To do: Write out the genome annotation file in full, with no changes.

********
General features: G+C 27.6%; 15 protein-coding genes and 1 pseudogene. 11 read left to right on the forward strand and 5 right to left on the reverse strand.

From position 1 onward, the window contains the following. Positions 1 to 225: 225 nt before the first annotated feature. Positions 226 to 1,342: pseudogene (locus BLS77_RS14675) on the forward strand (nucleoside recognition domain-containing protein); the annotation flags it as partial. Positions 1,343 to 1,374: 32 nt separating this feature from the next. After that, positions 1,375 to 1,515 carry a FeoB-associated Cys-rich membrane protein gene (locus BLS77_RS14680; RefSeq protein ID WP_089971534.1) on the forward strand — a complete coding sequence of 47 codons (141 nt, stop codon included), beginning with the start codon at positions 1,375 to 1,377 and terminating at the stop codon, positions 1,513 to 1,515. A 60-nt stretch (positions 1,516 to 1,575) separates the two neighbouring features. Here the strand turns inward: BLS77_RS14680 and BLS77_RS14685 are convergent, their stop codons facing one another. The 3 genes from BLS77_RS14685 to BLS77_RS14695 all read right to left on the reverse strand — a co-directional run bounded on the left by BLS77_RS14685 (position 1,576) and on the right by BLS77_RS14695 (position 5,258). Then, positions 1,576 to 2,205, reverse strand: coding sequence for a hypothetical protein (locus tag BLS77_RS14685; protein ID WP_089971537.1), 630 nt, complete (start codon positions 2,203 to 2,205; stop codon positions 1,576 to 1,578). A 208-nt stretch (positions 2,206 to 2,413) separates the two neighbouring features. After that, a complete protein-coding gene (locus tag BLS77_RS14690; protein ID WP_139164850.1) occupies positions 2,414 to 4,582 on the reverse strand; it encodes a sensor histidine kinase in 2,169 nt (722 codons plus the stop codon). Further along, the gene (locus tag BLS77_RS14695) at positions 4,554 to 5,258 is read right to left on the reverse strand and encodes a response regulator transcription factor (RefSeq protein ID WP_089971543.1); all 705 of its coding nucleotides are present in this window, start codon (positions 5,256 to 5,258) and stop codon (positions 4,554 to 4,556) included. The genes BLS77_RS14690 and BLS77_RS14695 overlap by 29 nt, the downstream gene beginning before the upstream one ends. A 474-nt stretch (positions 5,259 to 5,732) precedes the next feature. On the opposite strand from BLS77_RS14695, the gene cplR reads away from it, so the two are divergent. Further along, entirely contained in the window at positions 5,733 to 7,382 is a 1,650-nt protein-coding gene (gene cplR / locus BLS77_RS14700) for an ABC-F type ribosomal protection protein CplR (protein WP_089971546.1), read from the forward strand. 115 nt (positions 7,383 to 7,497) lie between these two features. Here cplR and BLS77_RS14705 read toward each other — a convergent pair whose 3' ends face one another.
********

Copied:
General features: G+C 27.6%; 15 protein-coding genes and 1 pseudogene. 11 read left to right on the forward strand and 5 right to left on the reverse strand.

From position 1 onward, the window contains the following. Positions 1 to 225: 225 nt before the first annotated feature. Positions 226 to 1,342: pseudogene (locus BLS77_RS14675) on the forward strand (nucleoside recognition domain-containing protein); the annotation flags it as partial. Positions 1,343 to 1,374: 32 nt separating this feature from the next. After that, positions 1,375 to 1,515 carry a FeoB-associated Cys-rich membrane protein gene (locus BLS77_RS14680; RefSeq protein ID WP_089971534.1) on the forward strand — a complete coding sequence of 47 codons (141 nt, stop codon included), beginning with the start codon at positions 1,375 to 1,377 and terminating at the stop codon, positions 1,513 to 1,515. A 60-nt stretch (positions 1,516 to 1,575) separates the two neighbouring features. Here the strand turns inward: BLS77_RS14680 and BLS77_RS14685 are convergent, their stop codons facing one another. The 3 genes from BLS77_RS14685 to BLS77_RS14695 all read right to left on the reverse strand — a co-directional run bounded on the left by BLS77_RS14685 (position 1,576) and on the right by BLS77_RS14695 (position 5,258). Then, positions 1,576 to 2,205, reverse strand: coding sequence for a hypothetical protein (locus tag BLS77_RS14685; protein ID WP_089971537.1), 630 nt, complete (start codon positions 2,203 to 2,205; stop codon positions 1,576 to 1,578). A 208-nt stretch (positions 2,206 to 2,413) separates the two neighbouring features. After that, a complete protein-coding gene (locus tag BLS77_RS14690; protein ID WP_139164850.1) occupies positions 2,414 to 4,582 on the reverse strand; it encodes a sensor histidine kinase in 2,169 nt (722 codons plus the stop codon). Further along, the gene (locus tag BLS77_RS14695) at positions 4,554 to 5,258 is read right to left on the reverse strand and encodes a response regulator transcription factor (RefSeq protein ID WP_089971543.1); all 705 of its coding nucleotides are present in this window, start codon (positions 5,256 to 5,258) and stop codon (positions 4,554 to 4,556) included. The genes BLS77_RS14690 and BLS77_RS14695 overlap by 29 nt, the downstream gene beginning before the upstream one ends. A 474-nt stretch (positions 5,259 to 5,732) precedes the next feature. On the opposite strand from BLS77_RS14695, the gene cplR reads away from it, so the two are divergent. Further along, entirely contained in the window at positions 5,733 to 7,382 is a 1,650-nt protein-coding gene (gene cplR / locus BLS77_RS14700) for an ABC-F type ribosomal protection protein CplR (protein WP_089971546.1), read from the forward strand. 115 nt (positions 7,383 to 7,497) lie between these two features. Here cplR and BLS77_RS14705 read toward each other — a convergent pair whose 3' ends face one another.